Eating Disorders in Children and Adolescents. An Updated Review on Screening Methods

LEȚI Maria-Mădălina1, POP Anca Lucia 2, 3, GARNER David4, DOBRESCU Iuliana1, 3

1Clinical Hospital of Psychiatry “Prof. Dr. Alexandru Obregia”, Romania

2National Institute of Diabetes, Nutrition and Metabolic Diseases “Prof. Dr. N. Paulescu” Romania

3University of Medicine and Pharmacy “Carol Davila” Bucharest, Romania

4 President, Department of Psychology, River Centre Clinic, United States of America



This article aims to review the screening and diagnostic tools for eating disorders (ED). Eating disorders represent a complex pathology defined by an imbalance between hunger and satiety, installed in an emotional, traumatic or conflictive context. Recently, the emphasis regarding ED is focused on the link between genetics, the mental pathology and the somatic and metabolic phenotype and early detection. Early detection and intervention can assure a better recovery and can improve a lot the quality of life of these patients. Methods: we selected ten articles of central importance on the topic in a systematic search on eight databases, articles selected on the type of scales and size of the study. Results: We identified eight questionnaire scales used in large trials in ED disorders in the scanned literature, choose because we consider it the most accurate and the ones that evaluate best the pathology and the elements that are important as specific traits in ED. There are interview-type scales and self-administered scales. Interview scales are characterized by assessments of symptoms and diagnosis, while self-administered assess specific traits and the possibility of further development of eating disorders. The majority of the scales evaluated were described and used in adult populations. From all the scales evaluated and analyzed, only three are described at the child population – it is EAT-26 (> 16 years), EDI-3 (>13 years) and ANSOCQ (> 13 years). Conclusions: It is essential to develop specific scales for people under 18 years of age, given the increasing incidence of ED among children and the need for early detection and appropriate intervention. Early detection of ED in children implies a simple and accurate evaluation at the primary care level or in schools, as the course of disease can be subclinical for several years. Moreover the need for accurate scales and telemedicine testing and diagnose are of high importance during COVID-19 pandemic as youth are at special risk being psychologically affected due to disrupted education and social interactions – at critical time.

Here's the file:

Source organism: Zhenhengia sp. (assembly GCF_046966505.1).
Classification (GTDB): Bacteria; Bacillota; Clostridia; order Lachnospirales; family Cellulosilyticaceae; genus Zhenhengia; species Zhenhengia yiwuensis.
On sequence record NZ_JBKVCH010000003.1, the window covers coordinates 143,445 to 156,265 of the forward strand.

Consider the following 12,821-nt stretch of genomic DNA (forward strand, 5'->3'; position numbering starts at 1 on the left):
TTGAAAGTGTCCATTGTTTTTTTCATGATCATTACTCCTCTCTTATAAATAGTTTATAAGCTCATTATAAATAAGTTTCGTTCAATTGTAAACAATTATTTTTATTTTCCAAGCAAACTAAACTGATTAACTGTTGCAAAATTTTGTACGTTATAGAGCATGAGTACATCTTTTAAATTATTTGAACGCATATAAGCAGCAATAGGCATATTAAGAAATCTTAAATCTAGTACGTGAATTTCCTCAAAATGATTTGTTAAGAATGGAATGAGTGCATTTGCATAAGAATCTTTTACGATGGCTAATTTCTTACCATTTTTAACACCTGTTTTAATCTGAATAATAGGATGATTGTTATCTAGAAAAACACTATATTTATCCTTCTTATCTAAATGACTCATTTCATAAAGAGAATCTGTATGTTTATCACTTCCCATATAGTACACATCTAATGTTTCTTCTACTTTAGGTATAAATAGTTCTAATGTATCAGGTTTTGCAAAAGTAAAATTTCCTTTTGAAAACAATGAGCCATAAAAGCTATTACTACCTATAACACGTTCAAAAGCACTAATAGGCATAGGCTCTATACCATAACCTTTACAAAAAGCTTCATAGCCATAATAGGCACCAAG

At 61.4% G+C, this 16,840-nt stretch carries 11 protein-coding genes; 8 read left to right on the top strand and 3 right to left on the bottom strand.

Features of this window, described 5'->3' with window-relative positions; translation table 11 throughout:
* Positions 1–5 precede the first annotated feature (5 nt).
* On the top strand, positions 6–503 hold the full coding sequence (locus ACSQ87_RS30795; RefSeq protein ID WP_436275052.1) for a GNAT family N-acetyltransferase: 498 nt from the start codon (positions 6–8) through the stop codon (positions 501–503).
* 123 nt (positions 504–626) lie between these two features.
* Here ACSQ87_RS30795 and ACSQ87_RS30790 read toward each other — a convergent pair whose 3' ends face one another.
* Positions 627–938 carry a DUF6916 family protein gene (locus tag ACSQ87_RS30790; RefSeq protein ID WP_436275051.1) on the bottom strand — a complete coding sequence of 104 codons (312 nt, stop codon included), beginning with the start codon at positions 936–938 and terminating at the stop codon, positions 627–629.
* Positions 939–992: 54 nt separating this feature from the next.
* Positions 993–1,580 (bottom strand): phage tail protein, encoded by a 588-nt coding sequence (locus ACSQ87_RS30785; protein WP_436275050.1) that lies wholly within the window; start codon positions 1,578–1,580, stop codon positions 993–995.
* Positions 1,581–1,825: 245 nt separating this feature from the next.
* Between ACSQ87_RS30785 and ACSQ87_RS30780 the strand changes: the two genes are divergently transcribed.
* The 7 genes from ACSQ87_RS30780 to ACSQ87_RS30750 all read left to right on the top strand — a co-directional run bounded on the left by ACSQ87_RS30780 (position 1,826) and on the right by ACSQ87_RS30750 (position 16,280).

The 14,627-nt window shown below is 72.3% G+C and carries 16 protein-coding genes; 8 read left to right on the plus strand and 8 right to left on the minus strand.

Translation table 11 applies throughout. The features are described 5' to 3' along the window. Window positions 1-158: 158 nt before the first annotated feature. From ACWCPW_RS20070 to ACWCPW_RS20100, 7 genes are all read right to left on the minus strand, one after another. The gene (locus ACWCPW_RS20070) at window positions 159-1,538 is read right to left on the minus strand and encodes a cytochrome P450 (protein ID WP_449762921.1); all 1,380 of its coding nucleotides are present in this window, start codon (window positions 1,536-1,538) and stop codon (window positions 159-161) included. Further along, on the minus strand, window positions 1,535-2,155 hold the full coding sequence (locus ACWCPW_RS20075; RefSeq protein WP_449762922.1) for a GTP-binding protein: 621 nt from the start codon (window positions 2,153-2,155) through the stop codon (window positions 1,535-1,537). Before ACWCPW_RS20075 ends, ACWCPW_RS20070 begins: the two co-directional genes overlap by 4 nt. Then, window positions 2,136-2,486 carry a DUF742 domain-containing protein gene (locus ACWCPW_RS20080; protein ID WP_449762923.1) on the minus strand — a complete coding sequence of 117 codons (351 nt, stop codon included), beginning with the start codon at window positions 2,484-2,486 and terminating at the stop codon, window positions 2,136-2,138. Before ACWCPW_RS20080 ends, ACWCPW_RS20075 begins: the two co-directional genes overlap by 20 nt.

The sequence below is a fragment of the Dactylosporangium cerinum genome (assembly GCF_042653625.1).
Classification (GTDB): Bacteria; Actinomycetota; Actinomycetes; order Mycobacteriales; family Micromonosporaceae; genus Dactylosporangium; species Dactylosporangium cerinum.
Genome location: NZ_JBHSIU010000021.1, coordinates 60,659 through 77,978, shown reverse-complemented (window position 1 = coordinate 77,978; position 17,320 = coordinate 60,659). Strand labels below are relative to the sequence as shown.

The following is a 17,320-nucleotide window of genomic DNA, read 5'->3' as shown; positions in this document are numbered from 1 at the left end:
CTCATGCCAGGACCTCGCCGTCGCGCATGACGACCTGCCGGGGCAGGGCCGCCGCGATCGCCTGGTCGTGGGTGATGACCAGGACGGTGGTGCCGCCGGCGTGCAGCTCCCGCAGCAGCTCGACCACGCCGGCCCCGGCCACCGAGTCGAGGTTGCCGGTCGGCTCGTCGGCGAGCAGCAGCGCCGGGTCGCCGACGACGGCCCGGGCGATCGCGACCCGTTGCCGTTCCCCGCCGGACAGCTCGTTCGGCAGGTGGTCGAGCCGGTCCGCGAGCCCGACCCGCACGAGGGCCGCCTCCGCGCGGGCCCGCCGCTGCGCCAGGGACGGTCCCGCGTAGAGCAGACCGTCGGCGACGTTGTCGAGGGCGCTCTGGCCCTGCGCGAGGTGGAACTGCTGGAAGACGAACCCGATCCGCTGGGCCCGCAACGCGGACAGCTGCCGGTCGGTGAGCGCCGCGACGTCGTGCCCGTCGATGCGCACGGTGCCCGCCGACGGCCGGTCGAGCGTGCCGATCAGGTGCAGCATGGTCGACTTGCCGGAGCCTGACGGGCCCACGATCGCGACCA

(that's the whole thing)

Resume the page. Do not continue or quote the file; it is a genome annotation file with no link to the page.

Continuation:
Keywords: eating disorders, anorexia nervosa, bulimia nervosa, personality traits, screening tools, Covid-19